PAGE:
A great designer & framing design

31 Oct 2010 - 7:49pm
5 years ago
3 replies
1257 reads


Just read that Tim Brown will be in Singapore - http://designthinking.ideo.com/?p=506#content and he wrote:

"I am off to Singapore in a week for my first visit. I have been invited by the government to give a talk on design thinking and meet with various government and business leaders to talk about the role of design thinking at a national level."


Then I read this recent post from Dan Daffer on "Design Titles and Levels of Experience" and it got me thinking about these questions:

"What are the skills required to be a great designer?" 

"What do you look for in a great designer?"

I believe its challenging to find good designers and in Asia there is a call/challenge to move the people we present to from understanding design as "visuals" and "eye candy" to something else (people who are not in UX or XD). So I find myself educating about how to frame design correctly.







1 Nov 2010 - 9:36am

Pet Peeve Alert

When you say 'designer' to someone outside of our domain, they invariably think http://www.youtube.com/watch?v=THYkMUD_JOE

Which, can wrong-foot your audience and leave them playin catch up to your points as they try to figure out who/what you're talking about or worse, it leads down the rat-hole of 'what is design?' A conversation we're very familiar with here and something yet to be answered.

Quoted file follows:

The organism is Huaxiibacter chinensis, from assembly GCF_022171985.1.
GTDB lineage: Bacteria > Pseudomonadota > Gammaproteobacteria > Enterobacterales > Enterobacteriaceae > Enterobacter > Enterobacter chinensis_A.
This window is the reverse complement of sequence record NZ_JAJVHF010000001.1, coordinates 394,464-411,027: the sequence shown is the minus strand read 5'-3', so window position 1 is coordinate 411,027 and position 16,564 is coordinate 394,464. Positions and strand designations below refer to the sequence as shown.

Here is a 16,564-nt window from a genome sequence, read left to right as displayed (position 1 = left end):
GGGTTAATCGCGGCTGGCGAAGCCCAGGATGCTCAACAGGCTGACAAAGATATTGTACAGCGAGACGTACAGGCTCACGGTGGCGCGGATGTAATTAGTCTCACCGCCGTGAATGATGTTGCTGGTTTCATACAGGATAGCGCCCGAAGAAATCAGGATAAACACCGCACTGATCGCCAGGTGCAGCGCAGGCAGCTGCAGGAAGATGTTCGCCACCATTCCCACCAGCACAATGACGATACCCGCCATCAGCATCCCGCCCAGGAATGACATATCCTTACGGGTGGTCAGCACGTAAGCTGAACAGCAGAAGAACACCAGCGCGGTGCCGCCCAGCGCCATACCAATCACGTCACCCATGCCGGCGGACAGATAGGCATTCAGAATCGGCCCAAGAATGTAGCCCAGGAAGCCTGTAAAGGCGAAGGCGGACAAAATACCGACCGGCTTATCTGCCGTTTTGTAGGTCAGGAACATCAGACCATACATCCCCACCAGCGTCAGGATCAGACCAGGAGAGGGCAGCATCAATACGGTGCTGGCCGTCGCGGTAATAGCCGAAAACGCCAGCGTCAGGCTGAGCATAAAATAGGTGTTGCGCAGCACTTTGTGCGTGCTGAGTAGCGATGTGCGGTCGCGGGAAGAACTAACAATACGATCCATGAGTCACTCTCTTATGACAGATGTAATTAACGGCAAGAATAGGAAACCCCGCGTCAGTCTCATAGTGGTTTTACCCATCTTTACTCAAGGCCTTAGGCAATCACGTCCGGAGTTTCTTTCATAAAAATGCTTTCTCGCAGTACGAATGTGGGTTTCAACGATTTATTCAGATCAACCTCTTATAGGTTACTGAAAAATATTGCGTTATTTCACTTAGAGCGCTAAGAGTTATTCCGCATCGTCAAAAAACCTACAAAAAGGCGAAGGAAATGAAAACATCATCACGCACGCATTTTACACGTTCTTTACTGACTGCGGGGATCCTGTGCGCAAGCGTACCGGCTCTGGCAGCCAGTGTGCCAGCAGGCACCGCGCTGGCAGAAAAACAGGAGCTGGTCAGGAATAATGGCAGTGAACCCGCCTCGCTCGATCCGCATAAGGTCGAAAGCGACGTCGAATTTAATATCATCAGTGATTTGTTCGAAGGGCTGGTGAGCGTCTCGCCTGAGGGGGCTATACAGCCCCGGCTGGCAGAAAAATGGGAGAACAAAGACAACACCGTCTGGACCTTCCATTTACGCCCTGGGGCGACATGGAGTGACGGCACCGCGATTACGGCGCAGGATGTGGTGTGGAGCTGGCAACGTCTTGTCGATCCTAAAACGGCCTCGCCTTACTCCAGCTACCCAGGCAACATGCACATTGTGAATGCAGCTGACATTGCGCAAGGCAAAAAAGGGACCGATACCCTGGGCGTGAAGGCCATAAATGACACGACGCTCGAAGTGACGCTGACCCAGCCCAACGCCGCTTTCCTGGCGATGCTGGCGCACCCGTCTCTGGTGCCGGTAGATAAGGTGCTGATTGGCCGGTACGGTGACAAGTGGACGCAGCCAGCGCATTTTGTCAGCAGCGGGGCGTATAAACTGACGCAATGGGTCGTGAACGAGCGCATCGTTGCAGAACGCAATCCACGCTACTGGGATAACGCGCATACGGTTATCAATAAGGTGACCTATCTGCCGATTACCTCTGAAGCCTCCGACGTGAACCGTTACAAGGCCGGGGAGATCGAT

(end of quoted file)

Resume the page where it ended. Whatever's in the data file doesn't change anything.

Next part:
I think it's just good practice (even within our domain) to frame any discussion on Design with appropriate specialist roles such as visual/interface/information etc.  Draw upon examples the audience recognizes and then how mastery & mix of sub-domains is what differentiates good from great.

I don't know much about art but I know what I like and similarly most people today might not know what makes a good 'experience' but they know one when they see one and will have an opinions on the specifics such as visuals, service, ease of use etc.  

Start with concepts people understand when building their understanding of the big picture.  Avoid trying to convey abstract notions such as 'the designer', or worse, 'the experience designer'.  http://www.informationarchitects.jp/en/can-experience-be-designed-2/



6 Nov 2010 - 7:39pm

Thanks Pauric and good points.

In and around the specialist roles, what skill sets are required to make a great designer? 



6 Nov 2010 - 9:05pm
Christian Snodgrass

I think one of the most important skills any interaction-type designer needs is to understand how people think. If you are able to think from the viewpoint of your audience, you'll be able to design in terms of how they would use whatever it is you are designing.

Along with that, a designer should also have a certain artistic sense. An interaction designer doesn't necessarily need to be a great artist because you always bring in a visual designer to "pretty up" the interaction design, but I think if you have those skills it helps you create an attractive and functional design.

- Chris

On Sat, Nov 6, 2010 at 9:07 PM, dszuc <dszuc@apogeehk.com> wrote:

Thanks Pauric and good points.

In and around the specialist roles, what skill sets are required to make a great designer? 



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